Wouldn't you miss me, God?
One such prayer is found in Psalm 30. The poet tells how he described his misery to God:
To you, LORD, I called; to the LORD I cried for mercy:
“What is gained if I am silenced, if I go down to the pit?
Will the dust praise you? Will it proclaim your faithfulness?
Hear, LORD, and be merciful to me; LORD, be my help.”
The poet makes it clear that God will miss something when he is no longer there: he will no longer be able to praise God and to tell about God's faithfulness. Then something remarkable happens. Evidently, God is persuaded by the poet's complaint, for the psalm tells us that immediately God alters his decision:
You have turned my wailing into dancing for me;
you have removed my sackcloth and clothed me with joy,
that my heart may sing your praises and not be silent.
LORD, my God, I will praise you forever.
Apparently, God realises that he loses something when people pass away. The very same idea appears in other prayers of people in fear of death. Those who pray tell God that if he lets them die, he will - as it were - shoot himself in the foot. They will no longer be able to mention his name and to praise him for his faithfulness and goodness (Psalm 6:5-6 and Psalm 88:11-12; see also Psalm 115:17-18 and Isaiah 39:18-19).
Made in the image of God
According to the creation story, humans are the only beings who resemble God. They were created “in the image of God” (see Genesis 1:26-28). Since humans resemble God, communication is possible between God and humans. According to the creation story, God looks for a relationship with humans.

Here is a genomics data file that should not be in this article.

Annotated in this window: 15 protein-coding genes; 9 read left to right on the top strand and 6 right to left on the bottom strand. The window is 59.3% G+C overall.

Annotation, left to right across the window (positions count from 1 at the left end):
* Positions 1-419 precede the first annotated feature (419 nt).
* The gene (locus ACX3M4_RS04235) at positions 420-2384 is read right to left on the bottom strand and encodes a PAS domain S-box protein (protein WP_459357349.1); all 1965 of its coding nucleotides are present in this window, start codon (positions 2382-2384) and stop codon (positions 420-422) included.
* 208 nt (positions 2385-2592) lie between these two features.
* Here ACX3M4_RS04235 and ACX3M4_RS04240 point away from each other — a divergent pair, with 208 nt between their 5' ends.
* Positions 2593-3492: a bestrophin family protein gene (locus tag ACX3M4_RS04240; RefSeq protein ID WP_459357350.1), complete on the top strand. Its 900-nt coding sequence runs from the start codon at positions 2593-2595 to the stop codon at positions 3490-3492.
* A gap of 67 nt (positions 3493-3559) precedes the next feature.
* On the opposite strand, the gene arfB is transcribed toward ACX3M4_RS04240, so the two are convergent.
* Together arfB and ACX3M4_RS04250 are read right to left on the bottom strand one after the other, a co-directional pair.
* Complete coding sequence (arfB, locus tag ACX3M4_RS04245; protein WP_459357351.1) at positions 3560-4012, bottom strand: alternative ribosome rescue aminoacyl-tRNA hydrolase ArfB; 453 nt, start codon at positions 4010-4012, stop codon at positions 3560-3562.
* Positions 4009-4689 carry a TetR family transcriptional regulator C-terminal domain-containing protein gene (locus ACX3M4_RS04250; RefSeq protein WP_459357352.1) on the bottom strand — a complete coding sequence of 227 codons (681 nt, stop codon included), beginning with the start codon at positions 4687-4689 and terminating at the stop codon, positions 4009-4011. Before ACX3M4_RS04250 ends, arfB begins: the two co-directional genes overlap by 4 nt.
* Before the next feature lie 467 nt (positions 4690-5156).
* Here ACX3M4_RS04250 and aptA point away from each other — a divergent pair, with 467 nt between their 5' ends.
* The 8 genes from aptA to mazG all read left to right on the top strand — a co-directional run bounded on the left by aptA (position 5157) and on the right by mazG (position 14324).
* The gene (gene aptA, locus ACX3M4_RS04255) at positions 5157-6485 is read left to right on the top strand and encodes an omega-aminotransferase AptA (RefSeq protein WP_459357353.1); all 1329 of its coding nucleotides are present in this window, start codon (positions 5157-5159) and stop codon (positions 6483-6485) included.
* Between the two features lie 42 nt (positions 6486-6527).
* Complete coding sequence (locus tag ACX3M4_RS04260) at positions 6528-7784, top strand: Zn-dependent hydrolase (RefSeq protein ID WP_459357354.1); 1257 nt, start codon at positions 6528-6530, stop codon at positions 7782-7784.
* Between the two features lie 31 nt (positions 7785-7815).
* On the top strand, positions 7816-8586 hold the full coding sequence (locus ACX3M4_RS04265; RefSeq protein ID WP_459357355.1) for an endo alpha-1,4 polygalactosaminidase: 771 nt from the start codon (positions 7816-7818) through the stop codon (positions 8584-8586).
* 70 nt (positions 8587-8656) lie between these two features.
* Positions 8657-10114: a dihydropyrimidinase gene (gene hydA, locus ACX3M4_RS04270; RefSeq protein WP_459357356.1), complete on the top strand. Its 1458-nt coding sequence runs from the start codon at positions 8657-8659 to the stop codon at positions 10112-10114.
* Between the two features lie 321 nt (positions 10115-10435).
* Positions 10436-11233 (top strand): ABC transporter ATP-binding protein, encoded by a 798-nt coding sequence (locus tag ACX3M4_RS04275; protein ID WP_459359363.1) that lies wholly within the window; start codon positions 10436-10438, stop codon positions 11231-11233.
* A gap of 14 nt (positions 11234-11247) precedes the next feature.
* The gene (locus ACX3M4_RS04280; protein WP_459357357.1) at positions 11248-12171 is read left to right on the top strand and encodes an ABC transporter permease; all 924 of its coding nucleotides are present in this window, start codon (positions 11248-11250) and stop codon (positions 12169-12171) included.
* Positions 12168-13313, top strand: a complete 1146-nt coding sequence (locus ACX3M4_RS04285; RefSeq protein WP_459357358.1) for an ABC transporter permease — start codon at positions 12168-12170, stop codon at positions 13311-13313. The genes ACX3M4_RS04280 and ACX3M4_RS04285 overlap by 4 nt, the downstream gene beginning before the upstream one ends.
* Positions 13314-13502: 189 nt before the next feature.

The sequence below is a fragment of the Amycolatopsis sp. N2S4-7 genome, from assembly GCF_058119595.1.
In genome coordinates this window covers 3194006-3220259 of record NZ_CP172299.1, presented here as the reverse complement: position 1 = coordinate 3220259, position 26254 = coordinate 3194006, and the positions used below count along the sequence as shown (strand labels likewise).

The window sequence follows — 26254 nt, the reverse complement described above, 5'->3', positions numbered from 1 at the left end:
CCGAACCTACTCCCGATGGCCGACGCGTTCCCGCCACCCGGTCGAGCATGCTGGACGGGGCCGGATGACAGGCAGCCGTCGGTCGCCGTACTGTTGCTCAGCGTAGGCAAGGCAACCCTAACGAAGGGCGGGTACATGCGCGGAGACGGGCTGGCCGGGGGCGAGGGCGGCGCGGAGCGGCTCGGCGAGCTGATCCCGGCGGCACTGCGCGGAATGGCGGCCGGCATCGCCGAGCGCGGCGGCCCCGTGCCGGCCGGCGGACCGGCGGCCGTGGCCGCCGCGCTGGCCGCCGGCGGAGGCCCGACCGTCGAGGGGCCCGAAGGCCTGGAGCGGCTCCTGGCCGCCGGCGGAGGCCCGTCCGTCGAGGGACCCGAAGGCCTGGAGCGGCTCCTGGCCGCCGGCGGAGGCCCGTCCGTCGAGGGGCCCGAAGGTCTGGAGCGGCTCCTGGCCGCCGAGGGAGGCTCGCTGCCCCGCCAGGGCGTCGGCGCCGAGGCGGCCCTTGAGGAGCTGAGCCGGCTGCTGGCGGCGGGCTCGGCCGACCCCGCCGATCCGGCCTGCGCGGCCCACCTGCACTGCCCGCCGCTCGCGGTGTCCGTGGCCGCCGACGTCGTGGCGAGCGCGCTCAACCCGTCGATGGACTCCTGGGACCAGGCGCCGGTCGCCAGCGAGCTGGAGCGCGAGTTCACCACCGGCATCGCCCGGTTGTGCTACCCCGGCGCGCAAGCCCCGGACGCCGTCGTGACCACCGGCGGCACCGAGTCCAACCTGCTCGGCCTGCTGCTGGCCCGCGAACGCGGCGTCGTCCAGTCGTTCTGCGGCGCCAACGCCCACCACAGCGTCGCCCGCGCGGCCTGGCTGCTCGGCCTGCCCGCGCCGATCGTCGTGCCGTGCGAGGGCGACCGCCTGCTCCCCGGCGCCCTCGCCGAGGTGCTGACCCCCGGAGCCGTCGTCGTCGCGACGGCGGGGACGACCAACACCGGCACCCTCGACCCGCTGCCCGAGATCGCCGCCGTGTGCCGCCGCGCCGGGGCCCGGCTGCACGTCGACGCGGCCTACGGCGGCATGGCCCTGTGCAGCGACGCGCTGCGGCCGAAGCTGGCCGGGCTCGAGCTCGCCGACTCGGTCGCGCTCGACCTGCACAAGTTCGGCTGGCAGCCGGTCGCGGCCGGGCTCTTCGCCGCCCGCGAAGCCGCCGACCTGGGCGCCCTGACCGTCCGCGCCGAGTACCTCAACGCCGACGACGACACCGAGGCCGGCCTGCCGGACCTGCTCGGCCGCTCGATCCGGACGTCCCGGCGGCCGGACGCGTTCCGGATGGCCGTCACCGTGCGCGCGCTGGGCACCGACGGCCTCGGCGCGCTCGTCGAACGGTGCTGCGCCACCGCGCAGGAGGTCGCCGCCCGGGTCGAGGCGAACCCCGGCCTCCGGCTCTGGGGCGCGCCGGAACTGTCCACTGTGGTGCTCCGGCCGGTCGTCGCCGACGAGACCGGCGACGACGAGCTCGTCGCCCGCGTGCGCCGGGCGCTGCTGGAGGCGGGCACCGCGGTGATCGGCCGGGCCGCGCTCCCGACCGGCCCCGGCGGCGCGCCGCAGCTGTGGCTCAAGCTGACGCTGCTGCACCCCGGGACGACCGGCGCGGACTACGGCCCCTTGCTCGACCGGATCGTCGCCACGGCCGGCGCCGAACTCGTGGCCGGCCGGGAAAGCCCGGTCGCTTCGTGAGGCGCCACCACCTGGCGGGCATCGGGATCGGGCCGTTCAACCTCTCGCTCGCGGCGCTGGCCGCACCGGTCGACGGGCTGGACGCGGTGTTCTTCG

Created by God and for God
What does the Bible intend to say? That God can't do without humans, the way the gods of the Mesopotamian myths couldn't do without food? No, the Bible certainly doesn't see God as that dependent. God is actually independent. But the Bible also makes it clear that God can only fully be God if people are aware of what he wants to mean to them. If there are no people to see his goodness and to praise him for it, God suffers. Psalm 22 even says that God is enthroned on the praises of Israel (Psalm 22:3). That means people's songs of praise are of enormous value to God.
God wants to show his goodness
All of what I have described above remains speculation, because God himself is the only one who knows why he created humans. But God may well have created us because he needs to show his goodness. If there were no humans to whom he could mean something, he would, as it were, feel wretched. He created us because he wants a relationship with us.
He can do without us, but apparently he doesn't want to do without us.
The well-known theologian Karl Barth (1886-1968) once wrote that creation is the "external ground of the covenant". By that statement, he meant that creation is not there without reason. When God created everything, he had a higher purpose, namely the covenant he wanted to establish with his creatures, with us humans. God wanted to show people his goodness, but then, of course, those people had to be there first. According to Barth, creation is therefore less important than God's ultimate purpose: the relationship between God on the one hand and people impressed by God's love on the other.